Sure. I think lots of fans took a look at this game early in the season and figured that the Commodores would have a shot – much like we did with the Missouri game. I doubt many of us thought that Vandy would be favored, though. Auburn’s plight definitely works to our advantage, and there will be a palpable sense of disappointment if Vandy tanks this game and watches their chance at a .500 SEC record slip away.
4. Who are a few players that have stood out so far this season?
Jordan Matthews is our offensive MVP so far. He’s on pace for over 1,000 receiving yards this season, and if you’ve seen Jordan Rodgers for any extended amount of time this year, you’ll understand just how impressive that is. He has the speed to stretch the field and the football IQ to turn openings into big gains. He drops more passes than he should, but he still has decent hands.
Zac Stacy is the tailback you’ll have to watch out for. He’s a sturdy, powerful back who can also rip off big plays. He hasn’t been able to fully capitalize on his All-SEC selection in 2011 thanks to a struggling offensive line and a passing offense that no team fears stacking eight men in the box against, but he has still been able to come up with big plays when the ‘Dores need them the most.
Defensively, Walker May has been a strong presence on the defensive line, and Archibald Barnes and Chase Garnham, two players with the most Vanderbilt names ever, have been stellar in making sure that the team’s linebacking play hasn’t fallen off without Chris Marve leading them.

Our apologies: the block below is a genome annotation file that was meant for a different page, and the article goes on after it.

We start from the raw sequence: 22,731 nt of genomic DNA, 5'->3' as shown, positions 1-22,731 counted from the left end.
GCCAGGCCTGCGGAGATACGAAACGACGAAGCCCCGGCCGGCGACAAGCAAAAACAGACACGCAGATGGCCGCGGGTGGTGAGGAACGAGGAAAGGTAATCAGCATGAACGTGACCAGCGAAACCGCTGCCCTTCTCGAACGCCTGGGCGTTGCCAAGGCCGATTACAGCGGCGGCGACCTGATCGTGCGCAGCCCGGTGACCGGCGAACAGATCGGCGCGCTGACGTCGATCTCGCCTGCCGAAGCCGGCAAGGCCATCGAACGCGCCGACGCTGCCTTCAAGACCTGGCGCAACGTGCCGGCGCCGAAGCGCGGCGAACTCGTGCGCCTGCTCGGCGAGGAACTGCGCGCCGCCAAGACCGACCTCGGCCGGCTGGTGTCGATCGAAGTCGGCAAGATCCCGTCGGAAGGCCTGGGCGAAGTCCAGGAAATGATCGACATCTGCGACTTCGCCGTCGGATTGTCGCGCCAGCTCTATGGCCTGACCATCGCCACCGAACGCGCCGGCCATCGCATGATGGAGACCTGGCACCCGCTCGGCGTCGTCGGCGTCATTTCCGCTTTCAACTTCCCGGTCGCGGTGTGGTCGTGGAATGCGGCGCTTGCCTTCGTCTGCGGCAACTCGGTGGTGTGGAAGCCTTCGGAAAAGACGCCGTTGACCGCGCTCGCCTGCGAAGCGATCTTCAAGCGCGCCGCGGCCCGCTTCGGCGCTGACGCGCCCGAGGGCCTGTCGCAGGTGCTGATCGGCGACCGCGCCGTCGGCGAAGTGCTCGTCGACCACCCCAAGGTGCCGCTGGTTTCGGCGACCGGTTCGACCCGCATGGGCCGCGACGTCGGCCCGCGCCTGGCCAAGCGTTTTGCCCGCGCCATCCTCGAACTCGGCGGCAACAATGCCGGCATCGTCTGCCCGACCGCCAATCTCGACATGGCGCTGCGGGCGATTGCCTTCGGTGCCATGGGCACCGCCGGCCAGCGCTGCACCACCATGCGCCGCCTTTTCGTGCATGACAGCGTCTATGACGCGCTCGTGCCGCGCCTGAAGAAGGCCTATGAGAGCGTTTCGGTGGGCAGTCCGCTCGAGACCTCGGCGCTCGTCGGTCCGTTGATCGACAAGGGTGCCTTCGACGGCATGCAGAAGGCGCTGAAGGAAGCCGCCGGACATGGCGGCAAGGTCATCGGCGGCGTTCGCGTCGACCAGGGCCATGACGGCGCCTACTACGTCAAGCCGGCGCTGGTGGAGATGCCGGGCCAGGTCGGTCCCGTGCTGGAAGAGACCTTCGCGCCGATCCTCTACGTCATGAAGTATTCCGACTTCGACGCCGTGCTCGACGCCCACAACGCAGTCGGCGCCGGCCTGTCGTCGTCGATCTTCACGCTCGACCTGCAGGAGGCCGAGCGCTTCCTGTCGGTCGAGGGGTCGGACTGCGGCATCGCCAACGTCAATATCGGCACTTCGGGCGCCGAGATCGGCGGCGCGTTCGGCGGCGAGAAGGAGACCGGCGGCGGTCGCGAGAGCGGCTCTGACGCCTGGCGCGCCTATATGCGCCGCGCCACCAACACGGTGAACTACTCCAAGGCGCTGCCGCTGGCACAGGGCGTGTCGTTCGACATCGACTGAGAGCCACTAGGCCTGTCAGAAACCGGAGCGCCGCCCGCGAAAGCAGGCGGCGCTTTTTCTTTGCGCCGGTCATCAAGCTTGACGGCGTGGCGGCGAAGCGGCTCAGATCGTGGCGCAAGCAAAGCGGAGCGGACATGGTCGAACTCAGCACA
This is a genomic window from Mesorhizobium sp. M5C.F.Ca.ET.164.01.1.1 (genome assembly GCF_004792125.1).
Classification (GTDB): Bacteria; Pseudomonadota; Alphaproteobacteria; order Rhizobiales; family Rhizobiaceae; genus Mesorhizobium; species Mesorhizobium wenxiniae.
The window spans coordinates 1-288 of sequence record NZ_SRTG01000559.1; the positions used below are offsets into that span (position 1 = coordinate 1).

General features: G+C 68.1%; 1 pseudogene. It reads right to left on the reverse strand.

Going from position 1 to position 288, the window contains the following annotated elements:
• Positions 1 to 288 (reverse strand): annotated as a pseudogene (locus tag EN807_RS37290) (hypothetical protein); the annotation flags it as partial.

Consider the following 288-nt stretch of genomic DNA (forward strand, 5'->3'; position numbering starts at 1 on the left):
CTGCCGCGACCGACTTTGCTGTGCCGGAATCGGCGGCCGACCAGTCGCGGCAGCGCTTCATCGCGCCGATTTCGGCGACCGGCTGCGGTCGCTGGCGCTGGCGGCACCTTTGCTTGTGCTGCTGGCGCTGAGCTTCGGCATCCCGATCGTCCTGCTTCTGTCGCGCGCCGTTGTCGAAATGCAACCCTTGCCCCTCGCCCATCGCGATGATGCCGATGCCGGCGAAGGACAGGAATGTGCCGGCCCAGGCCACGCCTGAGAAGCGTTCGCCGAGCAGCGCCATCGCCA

5. Which matchup do you think Vandy can take advantage of?
Clint Moseley against the Commodore secondary. Vandy’s corners/safeties have been this team’s defensive strength since the days of Bobby Johnson. Moseley struggled against Ole Miss and Arkansas, and the Vandy defense shouldn’t be any easier on him. Unless Auburn can set up their passing game with a series of successful runs, the Vanderbilt secondary should have plenty of opportunities to shine on Saturday.
6. Which matchup will be a problem for the Commodores?
Any member of Auburn’s defense against our offensive line. Wesley Johnson and Ryan Seymour are two very good offensive linemen. Unfortunately, they only make up 40% of that unit. While Vandy’s big men in the trenches have improved as the season has gone on, they are definitely the weakest link of the Commodore offense, and getting past them usually means sacking a skittish Jordan Rodgers.
Also, after we saw what Jeff Driskel can do against this team, I am very thankful that Moseley isn’t an option quarterback as well.